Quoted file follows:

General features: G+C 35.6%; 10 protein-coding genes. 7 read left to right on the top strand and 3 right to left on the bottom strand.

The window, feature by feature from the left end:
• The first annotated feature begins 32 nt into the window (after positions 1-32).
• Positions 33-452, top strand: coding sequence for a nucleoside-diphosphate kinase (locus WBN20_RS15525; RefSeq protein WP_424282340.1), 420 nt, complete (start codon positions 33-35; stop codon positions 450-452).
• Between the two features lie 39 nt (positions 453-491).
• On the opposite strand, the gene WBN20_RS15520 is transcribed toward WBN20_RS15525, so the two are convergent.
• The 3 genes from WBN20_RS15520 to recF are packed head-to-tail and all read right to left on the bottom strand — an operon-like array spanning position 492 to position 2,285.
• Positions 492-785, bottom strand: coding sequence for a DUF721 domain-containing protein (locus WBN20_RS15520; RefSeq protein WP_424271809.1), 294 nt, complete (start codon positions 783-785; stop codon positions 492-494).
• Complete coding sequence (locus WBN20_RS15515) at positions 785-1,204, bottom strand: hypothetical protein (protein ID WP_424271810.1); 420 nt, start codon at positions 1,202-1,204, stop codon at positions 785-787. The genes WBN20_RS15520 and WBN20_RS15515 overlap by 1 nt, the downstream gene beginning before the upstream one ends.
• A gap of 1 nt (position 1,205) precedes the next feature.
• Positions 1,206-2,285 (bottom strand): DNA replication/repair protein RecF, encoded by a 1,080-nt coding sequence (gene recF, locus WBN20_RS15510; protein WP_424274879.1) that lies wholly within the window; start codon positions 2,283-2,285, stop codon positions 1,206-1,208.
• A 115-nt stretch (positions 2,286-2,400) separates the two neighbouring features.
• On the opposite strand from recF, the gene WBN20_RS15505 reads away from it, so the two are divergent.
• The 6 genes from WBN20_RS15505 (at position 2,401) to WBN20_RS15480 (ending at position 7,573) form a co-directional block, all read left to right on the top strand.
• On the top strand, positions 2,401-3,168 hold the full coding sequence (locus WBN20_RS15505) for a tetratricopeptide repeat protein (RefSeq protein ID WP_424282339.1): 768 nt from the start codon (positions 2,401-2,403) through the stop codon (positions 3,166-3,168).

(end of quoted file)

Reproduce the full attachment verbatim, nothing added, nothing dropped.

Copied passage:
General features: G+C 35.6%; 10 protein-coding genes. 7 read left to right on the top strand and 3 right to left on the bottom strand.

The window, feature by feature from the left end:
• The first annotated feature begins 32 nt into the window (after positions 1-32).
• Positions 33-452, top strand: coding sequence for a nucleoside-diphosphate kinase (locus WBN20_RS15525; RefSeq protein WP_424282340.1), 420 nt, complete (start codon positions 33-35; stop codon positions 450-452).
• Between the two features lie 39 nt (positions 453-491).
• On the opposite strand, the gene WBN20_RS15520 is transcribed toward WBN20_RS15525, so the two are convergent.
• The 3 genes from WBN20_RS15520 to recF are packed head-to-tail and all read right to left on the bottom strand — an operon-like array spanning position 492 to position 2,285.
• Positions 492-785, bottom strand: coding sequence for a DUF721 domain-containing protein (locus WBN20_RS15520; RefSeq protein WP_424271809.1), 294 nt, complete (start codon positions 783-785; stop codon positions 492-494).
• Complete coding sequence (locus WBN20_RS15515) at positions 785-1,204, bottom strand: hypothetical protein (protein ID WP_424271810.1); 420 nt, start codon at positions 1,202-1,204, stop codon at positions 785-787. The genes WBN20_RS15520 and WBN20_RS15515 overlap by 1 nt, the downstream gene beginning before the upstream one ends.
• A gap of 1 nt (position 1,205) precedes the next feature.
• Positions 1,206-2,285 (bottom strand): DNA replication/repair protein RecF, encoded by a 1,080-nt coding sequence (gene recF, locus WBN20_RS15510; protein WP_424274879.1) that lies wholly within the window; start codon positions 2,283-2,285, stop codon positions 1,206-1,208.
• A 115-nt stretch (positions 2,286-2,400) separates the two neighbouring features.
• On the opposite strand from recF, the gene WBN20_RS15505 reads away from it, so the two are divergent.
• The 6 genes from WBN20_RS15505 (at position 2,401) to WBN20_RS15480 (ending at position 7,573) form a co-directional block, all read left to right on the top strand.
• On the top strand, positions 2,401-3,168 hold the full coding sequence (locus WBN20_RS15505) for a tetratricopeptide repeat protein (RefSeq protein ID WP_424282339.1): 768 nt from the start codon (positions 2,401-2,403) through the stop codon (positions 3,166-3,168).